On Friday, Nov. 18, Children’s Minnesota hosted the Ethics, Law and Futility Symposium at the American Swedish Institute for nurses, physicians, social workers, lawyers, patient advocates, and others interested in medical futility, specifically during end of life care.
Currently in the U.S., there is a knowledge gap between what are presumed as ethical and legal obligations to patients during cases of futility and what actual responsibilities are. This conference helped clarify these issues and provide tools for managing futility cases.
The audience enjoyed presentations by three esteemed experts, including:
Thaddeus Pope, director of the health law, Institute at Mitchell Hamline School of Law, who provided an overview on the causes and prevalence of medical futility conflicts and the primary dispute resolution pathways used to resolve those conflicts informally and intramurally at the hospital. He also walked through the leading approaches to resolving the small but significant subset of these conflicts that become intractable.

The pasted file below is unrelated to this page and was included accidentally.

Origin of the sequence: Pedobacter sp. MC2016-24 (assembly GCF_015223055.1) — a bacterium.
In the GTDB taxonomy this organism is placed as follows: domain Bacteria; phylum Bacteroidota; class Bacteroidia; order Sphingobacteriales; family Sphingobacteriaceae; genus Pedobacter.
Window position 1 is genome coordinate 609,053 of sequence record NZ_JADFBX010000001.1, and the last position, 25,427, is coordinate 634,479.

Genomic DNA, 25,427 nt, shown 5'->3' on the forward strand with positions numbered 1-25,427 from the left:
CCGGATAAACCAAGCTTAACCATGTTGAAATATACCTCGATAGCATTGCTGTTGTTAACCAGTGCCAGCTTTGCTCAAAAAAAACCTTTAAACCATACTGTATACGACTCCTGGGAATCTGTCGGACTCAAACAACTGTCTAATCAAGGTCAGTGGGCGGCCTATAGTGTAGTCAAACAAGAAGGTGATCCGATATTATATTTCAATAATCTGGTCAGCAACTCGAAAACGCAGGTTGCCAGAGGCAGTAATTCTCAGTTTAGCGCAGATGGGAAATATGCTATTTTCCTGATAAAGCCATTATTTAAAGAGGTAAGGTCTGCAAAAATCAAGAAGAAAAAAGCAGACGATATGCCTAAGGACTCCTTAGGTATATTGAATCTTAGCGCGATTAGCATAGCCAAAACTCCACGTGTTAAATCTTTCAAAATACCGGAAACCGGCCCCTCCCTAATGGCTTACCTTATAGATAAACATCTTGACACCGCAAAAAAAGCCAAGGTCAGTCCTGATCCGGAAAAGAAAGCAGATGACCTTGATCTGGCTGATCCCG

Emily Pryor Winston, associate general counsel, Children’s Minnesota, who examined the sources of state law that may apply to cases involving medical futility. She discussed the following categories of Minnesota legal authority: state statutes and regulations, court cases, and finally internal policies and processes. Her presentation concluded with a preview of likely future legal developments.
Jack Schwartz, adjunct professor, University of Maryland School of Law; and former Maryland Assistant Attorney General, who delved into the ethics of legal risk and examined the impact of legal advice on ethical practice in hospitals. Through illustrative cases, he urged an approach to advice about legal risk that gives primacy to ethics.